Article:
Warning Signs

Our friends at the Autism-Asperger's Digest publish a nice, concise "New to Autism?" page in every issue. We've separated it on this site within this section, Warning Signs of Autism, and the New to Autism? page that follows. The information may come in handy when explaining autism and its effects to family members, neighbors, teachers, and others for the first time. It is included in this site with the generous permission of the Autism-Asperger's Digest.


The following list of symptoms represents the broad range of the disorder and is not meant to be a checklist to determine whether or not a child has ASD. Some children love hugs and are very affectionate; others are extremely touch sensitive to the point of it being painful. Some kids hit their developmental milestones, but they still seem to be “missing” something in the way they interact with others. Trust your gut instincts. If your child manifests several of these symptoms and your intuition suggests “something is just not right”, discuss your concerns with your pediatrician and ask for an evaluation. Get a second opinion if warranted. The earlier services are started with a child, the better is the opportunity for optimal positive learning and change to occur. Be proactive.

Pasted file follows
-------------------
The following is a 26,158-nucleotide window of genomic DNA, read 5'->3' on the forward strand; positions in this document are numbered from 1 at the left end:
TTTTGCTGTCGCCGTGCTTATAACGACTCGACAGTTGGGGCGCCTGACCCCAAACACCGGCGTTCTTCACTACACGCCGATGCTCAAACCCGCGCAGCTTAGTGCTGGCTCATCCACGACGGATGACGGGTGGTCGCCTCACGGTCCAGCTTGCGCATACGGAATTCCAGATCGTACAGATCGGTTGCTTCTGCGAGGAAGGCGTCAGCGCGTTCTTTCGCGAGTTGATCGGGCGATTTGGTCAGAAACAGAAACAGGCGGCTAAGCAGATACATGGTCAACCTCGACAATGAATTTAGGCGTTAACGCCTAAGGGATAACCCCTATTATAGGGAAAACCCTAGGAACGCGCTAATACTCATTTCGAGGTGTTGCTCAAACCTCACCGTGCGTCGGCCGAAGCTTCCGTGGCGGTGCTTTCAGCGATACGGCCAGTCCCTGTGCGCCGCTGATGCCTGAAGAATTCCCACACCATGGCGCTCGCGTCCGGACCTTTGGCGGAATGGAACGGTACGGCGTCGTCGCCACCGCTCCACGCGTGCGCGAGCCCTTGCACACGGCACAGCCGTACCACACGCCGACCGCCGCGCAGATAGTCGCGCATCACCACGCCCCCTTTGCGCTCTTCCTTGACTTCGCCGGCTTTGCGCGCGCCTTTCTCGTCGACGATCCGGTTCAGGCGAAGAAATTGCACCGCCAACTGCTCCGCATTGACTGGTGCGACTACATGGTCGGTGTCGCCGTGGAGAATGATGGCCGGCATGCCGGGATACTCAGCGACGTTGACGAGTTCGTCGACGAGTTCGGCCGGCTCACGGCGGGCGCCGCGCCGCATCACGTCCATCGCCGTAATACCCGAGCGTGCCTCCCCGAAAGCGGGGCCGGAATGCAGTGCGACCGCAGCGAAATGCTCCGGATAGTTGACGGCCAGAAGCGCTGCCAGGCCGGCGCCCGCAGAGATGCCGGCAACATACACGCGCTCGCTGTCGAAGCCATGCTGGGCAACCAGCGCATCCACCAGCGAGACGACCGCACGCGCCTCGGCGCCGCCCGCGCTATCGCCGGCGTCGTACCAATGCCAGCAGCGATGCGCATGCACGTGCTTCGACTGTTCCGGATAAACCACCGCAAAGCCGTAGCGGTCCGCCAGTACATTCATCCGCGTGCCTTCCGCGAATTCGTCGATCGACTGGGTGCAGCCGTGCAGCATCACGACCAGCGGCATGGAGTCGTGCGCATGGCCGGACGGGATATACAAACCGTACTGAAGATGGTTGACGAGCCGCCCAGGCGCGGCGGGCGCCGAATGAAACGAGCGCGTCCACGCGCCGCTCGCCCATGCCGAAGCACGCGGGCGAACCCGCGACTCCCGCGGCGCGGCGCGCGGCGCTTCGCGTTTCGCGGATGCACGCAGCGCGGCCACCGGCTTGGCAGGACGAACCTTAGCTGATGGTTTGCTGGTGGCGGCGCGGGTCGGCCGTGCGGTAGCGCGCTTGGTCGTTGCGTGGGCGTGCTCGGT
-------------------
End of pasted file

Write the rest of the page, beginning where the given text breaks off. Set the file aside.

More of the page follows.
Warning Signs of Autism

At 6 Months
  • Not making eye contact with parents during interaction
  • Not cooing or babbling
  • Not smiling when parents smile
  • Not participating in vocal turn-taking (baby makes a sound, adult makes a sound, and so forth)
  • Not responding to peek-a-boo game
At 12 Months
  • No attempts to speak
  • Not pointing, waving, or grasping
  • No response when name is called
  • Indifferent to others
  • Repetitive body motions such as rocking or hand flapping
  • Fixation on a single object
  • Oversensitivity to textures, smells, sounds
  • Strong resistance to change in routine
  • Any loss of language
At 24 Months
  • Does not initiate two-word phrases (that is, doesn't just echo words)
  • Any loss of words of developmental skill

Source for Early Warning Signs: Dr. Rebecca Landa, Center for Autism and Related Disorders at the Kennedy Krieger Institute, Baltimore. Autism Asperger’s Digest © 2009. All Rights Reserved. Real life information for meeting the real life challenges of autism spectrum disorders. www.AutismDigest.com

For a more complete list of early childhood developmental milestones and the warning signs of autism, visit the CDC's Learn the Signs. Act Early. site or First Signs, Inc.


If you suspect your child has a delay in development, autism or an autism spectrum disorder (ASD), click here to find out how to get your child screened.